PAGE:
Two lawsuits and a charge of discrimination were filed against the town of Breckenridge while Annibali served as its chief. One of the lawsuits, filed in 2001 after Annibali had taken a job in Pennsylvania, puts him in a positive light. In October 1999, the plaintiff, former Officer Rebecca Johnson, complained to Annibali that she was being treated differently than her male counterparts, according to the lawsuit.

After that, the discrimination and harassment lessened, but increased again after Annibali moved to Pennsylvania, according to Johnson’s suit. Johnson’s suit settled in 2002 for $50,000, including about $22,000 in attorney’s fees.

Another lawsuit, filed in 1999 by former Officer Rosie Trindle, alleged she was subjected to a hostile work environment and an ongoing pattern of discrimination based on her gender.

The suit doesn’t mention Annibali but alleges that Hough, then a sergeant (and not a named defendant) didn’t take any action when Trindle complained of sexual harassment after a co-worker had made an inappropriate comment.

Trindle declined to comment on the suit, citing the settlement she’d signed. Hough could not be reached for comment. Annibali said the officer who made the comment was disciplined, and that Trindle was unhappy with a performance evaluation and raise she had received.

In her lawsuit, Trindle alleged she received a negative performance evaluation because she had complained of sexual harassment. The lawsuit settled in October 2000 for $22,500.

In 1998, a charge of discrimination was filed against the department; a subsequent lawsuit did not appear to have been filed. The charge, filed by a civilian community services officer, alleges that she was subjected to unwelcome remarks that were sexual in nature by male officers. After she reported the incidents to Annibali, the community services officer claimed, she was denied a vacation leave request and received a written reprimand.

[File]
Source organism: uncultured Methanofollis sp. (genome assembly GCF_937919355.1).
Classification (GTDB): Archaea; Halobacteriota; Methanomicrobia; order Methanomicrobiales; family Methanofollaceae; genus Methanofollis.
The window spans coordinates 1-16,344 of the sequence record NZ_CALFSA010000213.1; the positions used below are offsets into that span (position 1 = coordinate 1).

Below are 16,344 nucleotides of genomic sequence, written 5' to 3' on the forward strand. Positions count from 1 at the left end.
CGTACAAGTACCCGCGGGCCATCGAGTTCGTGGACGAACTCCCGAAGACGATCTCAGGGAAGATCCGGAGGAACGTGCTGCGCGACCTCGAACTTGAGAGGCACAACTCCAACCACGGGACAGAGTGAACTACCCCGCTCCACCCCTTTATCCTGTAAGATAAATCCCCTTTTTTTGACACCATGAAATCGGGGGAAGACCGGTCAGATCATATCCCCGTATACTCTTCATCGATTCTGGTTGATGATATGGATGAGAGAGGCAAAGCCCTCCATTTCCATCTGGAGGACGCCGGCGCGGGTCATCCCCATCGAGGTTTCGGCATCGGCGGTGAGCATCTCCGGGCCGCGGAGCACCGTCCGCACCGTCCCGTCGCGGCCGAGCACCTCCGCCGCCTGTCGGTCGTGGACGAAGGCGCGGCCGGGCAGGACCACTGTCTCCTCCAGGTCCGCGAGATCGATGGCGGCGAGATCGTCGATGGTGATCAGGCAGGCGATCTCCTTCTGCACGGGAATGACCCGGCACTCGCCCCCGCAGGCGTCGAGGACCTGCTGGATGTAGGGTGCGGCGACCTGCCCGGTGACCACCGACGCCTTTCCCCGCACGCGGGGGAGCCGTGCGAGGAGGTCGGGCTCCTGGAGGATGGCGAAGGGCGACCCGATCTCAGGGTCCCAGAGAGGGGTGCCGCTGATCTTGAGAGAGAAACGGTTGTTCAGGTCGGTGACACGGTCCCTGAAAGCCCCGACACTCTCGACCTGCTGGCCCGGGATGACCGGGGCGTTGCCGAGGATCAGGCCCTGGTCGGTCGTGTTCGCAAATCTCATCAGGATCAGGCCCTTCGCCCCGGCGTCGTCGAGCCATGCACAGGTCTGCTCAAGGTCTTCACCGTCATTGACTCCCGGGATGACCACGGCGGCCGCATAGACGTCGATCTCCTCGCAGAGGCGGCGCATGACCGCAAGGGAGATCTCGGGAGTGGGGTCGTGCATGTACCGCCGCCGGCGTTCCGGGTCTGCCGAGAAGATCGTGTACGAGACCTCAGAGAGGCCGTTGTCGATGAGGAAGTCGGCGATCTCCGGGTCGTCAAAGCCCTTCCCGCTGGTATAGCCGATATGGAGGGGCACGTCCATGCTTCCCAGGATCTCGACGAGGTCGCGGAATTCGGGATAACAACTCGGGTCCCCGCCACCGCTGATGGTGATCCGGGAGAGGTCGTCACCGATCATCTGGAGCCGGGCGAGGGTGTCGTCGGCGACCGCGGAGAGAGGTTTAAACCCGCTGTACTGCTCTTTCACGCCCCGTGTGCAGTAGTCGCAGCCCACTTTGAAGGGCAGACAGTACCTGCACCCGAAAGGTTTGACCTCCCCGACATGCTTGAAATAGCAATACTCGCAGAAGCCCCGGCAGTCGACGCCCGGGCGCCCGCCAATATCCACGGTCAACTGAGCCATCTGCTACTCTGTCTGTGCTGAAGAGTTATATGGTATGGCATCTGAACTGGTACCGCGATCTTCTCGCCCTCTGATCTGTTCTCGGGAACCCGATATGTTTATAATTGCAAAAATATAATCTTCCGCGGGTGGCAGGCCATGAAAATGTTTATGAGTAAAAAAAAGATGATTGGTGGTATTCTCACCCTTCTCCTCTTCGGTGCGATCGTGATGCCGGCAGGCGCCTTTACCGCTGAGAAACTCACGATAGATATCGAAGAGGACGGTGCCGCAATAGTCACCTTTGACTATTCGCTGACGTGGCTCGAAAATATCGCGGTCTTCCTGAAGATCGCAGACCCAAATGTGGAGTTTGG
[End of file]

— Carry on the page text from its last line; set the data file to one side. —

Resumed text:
Annibali said he recalled receiving a complaint about officers’ foul language, and said he regularly instructs officers to use appropriate language.

“I did discipline male officers for using foul language in the workplace,” he said.

Lawsuits in Arroyo Grande

Since summer 2010, three lawsuits have been filed against Arroyo Grande. Two were brought by the female officers. A third was from a male sergeant who alleged the city and Annibali subjected him to an unwarranted fitness exam and eventually fired him after he raised concerns about various issues to ensure a safe working environment. The city and Annibali later received absolute immunity by a U.S. District Court and were dropped from the suit.

Officer Martin’s suit, filed in September 2010, alleged a pattern of unequal actions, such as giving preferential treatment to male officers while overlooking female officers for promotion. Cota alleged she was discriminated against and that her complaints instigated additional mistreatment.

Separate hearings are set for April in San Luis Obispo Superior Court for an update on Martin’s and Cota’s cases.